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A Family Affair: ITS Staff Members John and Gianna Mangicaro Share a Lifetime of Syracuse Memories
Growing up, Gianna Mangicaro ’18 loved shadowing her father, John, a University employee of over 40 years, on Take Your Child to Work Day. Invigorated by the energy of campus, Gianna knew when it came time to select a college, Syracuse would be at the top of her list.
She recalls following her dad around classrooms as he checked on the technology required for teaching and learning—which at the time consisted mainly of overhead projectors. John worked back then as a technologist in what would eventually become the Information Technology Services (ITS) department. “Just being around college students and seeing the classroom checks, I would say to myself, ‘OK, someday I’m going to be in one of those seats,” Gianna says. But even she couldn’t have predicted how large of a role Syracuse University would play in her life.
Forever Orange, in Every Sense
In 2014, Gianna’s dream came true as she enrolled as a management major in the Martin J. Whitman School of Management, and four short years later—“It’s the blink of an eye and you’re done with your college career,” she says—she graduated at the top of her class in Whitman in 2018.
Since then, she’s held several professional roles at Syracuse, including working at University College (now the College of Professional Studies) on its pre-college program for high school students, and now in ITS as associate director of learning environments and media production (LEMP). Gianna oversees the technical aspects of a large scope of campus events, primarily in the K.G. Tan Auditorium in the National Veterans Resource Center at the Daniel and Gayle D’Aniello Building.
She is also working on an online MBA degree through Whitman, which she plans to complete in May 2024. “I enjoyed every moment of my undergraduate career—I loved it so much I had to come back and earn a second degree,” Gianna says. A proud alumna, she serves on the Generation Orange Leadership Council through the Alumni Association and admits, “I loved the Orange spirit at the University so much that I never left.”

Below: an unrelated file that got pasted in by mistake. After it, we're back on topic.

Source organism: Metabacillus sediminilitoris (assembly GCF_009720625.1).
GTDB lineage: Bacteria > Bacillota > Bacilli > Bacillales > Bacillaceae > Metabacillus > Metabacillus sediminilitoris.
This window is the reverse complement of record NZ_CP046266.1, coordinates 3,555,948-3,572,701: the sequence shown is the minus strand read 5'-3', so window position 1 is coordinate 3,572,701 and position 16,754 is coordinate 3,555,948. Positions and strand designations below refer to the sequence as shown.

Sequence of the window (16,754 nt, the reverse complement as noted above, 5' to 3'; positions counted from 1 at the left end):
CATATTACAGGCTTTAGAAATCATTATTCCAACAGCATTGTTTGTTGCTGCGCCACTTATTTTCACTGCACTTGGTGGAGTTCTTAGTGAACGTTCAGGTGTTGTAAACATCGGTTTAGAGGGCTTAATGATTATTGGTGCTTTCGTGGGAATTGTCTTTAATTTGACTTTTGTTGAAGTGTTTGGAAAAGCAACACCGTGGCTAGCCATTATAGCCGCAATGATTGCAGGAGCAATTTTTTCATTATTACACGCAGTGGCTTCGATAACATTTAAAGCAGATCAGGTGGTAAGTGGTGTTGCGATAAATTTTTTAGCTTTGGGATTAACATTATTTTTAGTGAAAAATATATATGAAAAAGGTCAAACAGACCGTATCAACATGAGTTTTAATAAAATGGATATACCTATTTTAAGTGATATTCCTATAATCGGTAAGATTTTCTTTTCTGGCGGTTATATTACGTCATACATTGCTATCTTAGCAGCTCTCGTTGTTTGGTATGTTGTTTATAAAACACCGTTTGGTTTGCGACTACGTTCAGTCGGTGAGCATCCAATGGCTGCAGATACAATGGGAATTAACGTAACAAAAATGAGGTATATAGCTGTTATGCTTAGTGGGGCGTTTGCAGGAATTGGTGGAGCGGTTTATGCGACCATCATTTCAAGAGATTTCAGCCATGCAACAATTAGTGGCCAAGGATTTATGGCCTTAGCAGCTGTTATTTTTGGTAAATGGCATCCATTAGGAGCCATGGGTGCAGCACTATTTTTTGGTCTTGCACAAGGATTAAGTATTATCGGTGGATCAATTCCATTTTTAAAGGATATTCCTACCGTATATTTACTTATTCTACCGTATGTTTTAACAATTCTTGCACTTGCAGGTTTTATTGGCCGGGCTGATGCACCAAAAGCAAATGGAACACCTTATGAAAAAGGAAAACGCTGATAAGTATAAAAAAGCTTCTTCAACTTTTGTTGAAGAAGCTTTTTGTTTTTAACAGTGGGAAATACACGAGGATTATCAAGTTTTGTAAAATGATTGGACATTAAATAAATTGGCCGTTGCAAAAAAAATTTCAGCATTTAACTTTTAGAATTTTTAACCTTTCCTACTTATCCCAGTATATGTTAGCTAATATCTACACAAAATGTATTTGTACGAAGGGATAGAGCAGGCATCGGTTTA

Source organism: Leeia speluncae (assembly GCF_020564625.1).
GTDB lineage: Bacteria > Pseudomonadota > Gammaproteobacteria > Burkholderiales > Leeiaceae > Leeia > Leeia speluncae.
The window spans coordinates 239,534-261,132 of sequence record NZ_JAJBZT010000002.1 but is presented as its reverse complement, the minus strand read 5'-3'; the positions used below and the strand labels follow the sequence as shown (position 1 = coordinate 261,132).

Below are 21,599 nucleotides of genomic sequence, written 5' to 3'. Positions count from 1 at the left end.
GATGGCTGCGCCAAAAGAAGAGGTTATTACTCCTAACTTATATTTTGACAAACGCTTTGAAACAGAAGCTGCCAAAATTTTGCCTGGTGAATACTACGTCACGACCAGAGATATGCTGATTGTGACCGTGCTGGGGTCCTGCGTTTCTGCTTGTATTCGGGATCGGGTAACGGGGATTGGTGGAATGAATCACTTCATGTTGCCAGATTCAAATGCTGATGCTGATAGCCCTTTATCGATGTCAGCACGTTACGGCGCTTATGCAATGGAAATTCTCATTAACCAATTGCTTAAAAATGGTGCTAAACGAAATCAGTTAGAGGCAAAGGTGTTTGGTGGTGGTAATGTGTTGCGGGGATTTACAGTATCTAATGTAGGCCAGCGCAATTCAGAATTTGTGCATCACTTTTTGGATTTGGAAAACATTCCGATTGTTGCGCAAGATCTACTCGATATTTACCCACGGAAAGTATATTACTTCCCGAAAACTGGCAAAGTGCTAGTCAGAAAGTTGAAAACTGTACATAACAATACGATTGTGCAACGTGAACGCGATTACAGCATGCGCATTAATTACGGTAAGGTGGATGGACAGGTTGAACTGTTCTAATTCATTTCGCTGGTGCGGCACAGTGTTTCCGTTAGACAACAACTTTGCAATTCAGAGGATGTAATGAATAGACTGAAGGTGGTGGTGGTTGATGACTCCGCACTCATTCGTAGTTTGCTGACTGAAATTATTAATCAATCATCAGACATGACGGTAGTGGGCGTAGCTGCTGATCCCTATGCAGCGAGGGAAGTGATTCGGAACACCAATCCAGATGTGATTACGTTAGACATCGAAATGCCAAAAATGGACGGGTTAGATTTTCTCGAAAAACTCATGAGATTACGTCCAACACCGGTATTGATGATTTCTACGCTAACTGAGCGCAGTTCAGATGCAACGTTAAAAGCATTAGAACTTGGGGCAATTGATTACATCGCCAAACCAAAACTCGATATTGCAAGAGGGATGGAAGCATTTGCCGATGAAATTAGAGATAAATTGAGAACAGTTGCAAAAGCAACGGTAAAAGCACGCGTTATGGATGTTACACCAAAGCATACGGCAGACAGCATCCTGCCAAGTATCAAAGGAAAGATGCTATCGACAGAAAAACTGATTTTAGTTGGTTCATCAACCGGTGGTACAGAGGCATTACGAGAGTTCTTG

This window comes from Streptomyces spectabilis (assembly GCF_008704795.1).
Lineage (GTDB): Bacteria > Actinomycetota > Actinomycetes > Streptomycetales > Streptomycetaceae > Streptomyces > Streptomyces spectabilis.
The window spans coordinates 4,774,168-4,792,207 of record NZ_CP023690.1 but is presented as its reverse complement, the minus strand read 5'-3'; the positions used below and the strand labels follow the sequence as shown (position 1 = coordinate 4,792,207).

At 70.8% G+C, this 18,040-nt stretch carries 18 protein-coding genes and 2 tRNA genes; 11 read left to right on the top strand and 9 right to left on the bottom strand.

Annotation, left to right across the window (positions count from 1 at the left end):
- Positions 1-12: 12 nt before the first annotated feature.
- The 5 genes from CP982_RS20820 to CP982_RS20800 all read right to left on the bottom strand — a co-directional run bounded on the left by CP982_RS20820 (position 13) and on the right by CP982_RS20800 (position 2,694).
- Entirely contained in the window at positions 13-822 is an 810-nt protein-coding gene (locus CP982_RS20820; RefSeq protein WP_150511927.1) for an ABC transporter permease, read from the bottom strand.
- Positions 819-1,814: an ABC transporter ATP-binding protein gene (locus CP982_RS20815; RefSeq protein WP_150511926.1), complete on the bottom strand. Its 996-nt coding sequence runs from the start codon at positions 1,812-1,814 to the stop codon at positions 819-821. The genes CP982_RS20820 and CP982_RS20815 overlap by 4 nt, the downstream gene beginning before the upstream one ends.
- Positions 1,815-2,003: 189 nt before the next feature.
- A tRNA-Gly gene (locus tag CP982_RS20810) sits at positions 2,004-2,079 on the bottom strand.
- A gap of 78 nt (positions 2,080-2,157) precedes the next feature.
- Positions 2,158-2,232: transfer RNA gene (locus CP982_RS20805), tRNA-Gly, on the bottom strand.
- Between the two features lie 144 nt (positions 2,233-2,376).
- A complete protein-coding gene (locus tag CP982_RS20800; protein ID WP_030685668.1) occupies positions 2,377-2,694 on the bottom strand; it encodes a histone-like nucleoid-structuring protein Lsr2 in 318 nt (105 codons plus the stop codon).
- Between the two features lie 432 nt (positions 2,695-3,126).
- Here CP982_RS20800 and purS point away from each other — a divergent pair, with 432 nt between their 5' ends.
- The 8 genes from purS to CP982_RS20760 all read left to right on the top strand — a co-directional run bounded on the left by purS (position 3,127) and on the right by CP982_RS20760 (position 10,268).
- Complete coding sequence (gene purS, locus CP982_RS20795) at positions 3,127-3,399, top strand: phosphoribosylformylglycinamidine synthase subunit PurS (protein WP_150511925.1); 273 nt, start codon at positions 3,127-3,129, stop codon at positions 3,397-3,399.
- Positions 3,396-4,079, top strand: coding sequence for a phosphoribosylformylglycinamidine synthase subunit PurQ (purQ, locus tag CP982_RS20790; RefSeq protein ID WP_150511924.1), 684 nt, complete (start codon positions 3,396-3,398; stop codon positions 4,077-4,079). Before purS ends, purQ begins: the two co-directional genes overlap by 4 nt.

After one conversation with her father, you realize—it might just be in her DNA.
A Dream Job 35 Years in the Making
While John is quick to extol Gianna’s academic and career success, his own route to a successful career in academia has perhaps been a little less “by the book.”
He calls himself a “born tinkerer” who learned everything he knows about mechanics, engineering and technology by opening things up, taking them apart and seeing for himself how they worked. Rather than attending college, John pursued trade schools and on-the-job learning, joking that the only degree or certificate he’s ever received from Syracuse is in scuba diving.
“I wasn’t much of a school person. I learned through the practical,” he says. “I’ve been called the ‘MacGyver’ of the University, because anything that’s challenging—whether it’s mechanical or electrical or whatever—they can usually call on me to figure it out.”
At Syracuse John has held various roles, from managing classroom technology to providing many iterations of audiovisual support as technology progressed over the years. He now has what he calls his “dream job” as an instructional technology engineer and manager of the ITS MakerSpace, a collaborative, Universitywide lab that provides the space and resources to help its users imagine, design, build, tinker, modify, hack, teach and learn.
“Back in 2012, 3D printers were just starting to appear in the mainstream. The University bought one and I had a little ‘underground’ MakerSpace in the back room of Newhouse, as well as a laser engraver,” John says. “Word started getting around. Then one day, Chris Sedore [then-chief information officer] came to me with the idea to build out what he called a ‘hackerspace.’ I loved the idea. That’s how the MakerSpace was born.”